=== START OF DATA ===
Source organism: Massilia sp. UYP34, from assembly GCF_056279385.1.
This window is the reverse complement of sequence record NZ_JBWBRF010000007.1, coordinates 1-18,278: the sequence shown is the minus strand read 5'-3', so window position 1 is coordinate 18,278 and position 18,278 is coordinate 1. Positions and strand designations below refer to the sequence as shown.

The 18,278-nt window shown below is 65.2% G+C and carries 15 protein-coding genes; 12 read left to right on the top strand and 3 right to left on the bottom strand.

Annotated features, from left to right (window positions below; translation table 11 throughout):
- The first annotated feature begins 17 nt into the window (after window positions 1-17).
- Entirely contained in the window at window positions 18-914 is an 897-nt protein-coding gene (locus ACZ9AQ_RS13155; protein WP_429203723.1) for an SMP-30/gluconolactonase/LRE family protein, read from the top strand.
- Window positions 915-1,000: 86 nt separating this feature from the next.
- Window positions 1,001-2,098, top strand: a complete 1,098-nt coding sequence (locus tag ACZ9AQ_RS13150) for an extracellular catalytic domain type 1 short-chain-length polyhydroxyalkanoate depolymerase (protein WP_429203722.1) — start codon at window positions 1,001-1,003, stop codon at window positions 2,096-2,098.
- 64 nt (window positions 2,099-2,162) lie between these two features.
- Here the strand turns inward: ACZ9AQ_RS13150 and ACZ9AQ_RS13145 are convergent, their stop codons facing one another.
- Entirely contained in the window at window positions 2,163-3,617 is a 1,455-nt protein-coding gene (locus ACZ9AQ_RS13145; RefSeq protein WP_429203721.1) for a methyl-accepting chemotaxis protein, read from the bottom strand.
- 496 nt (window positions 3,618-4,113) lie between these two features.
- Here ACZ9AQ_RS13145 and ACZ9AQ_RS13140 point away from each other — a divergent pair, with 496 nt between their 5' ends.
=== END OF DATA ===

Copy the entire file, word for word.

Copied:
Source organism: Massilia sp. UYP34, from assembly GCF_056279385.1.
This window is the reverse complement of sequence record NZ_JBWBRF010000007.1, coordinates 1-18,278: the sequence shown is the minus strand read 5'-3', so window position 1 is coordinate 18,278 and position 18,278 is coordinate 1. Positions and strand designations below refer to the sequence as shown.

The 18,278-nt window shown below is 65.2% G+C and carries 15 protein-coding genes; 12 read left to right on the top strand and 3 right to left on the bottom strand.

Annotated features, from left to right (window positions below; translation table 11 throughout):
- The first annotated feature begins 17 nt into the window (after window positions 1-17).
- Entirely contained in the window at window positions 18-914 is an 897-nt protein-coding gene (locus ACZ9AQ_RS13155; protein WP_429203723.1) for an SMP-30/gluconolactonase/LRE family protein, read from the top strand.
- Window positions 915-1,000: 86 nt separating this feature from the next.
- Window positions 1,001-2,098, top strand: a complete 1,098-nt coding sequence (locus tag ACZ9AQ_RS13150) for an extracellular catalytic domain type 1 short-chain-length polyhydroxyalkanoate depolymerase (protein WP_429203722.1) — start codon at window positions 1,001-1,003, stop codon at window positions 2,096-2,098.
- 64 nt (window positions 2,099-2,162) lie between these two features.
- Here the strand turns inward: ACZ9AQ_RS13150 and ACZ9AQ_RS13145 are convergent, their stop codons facing one another.
- Entirely contained in the window at window positions 2,163-3,617 is a 1,455-nt protein-coding gene (locus ACZ9AQ_RS13145; RefSeq protein WP_429203721.1) for a methyl-accepting chemotaxis protein, read from the bottom strand.
- 496 nt (window positions 3,618-4,113) lie between these two features.
- Here ACZ9AQ_RS13145 and ACZ9AQ_RS13140 point away from each other — a divergent pair, with 496 nt between their 5' ends.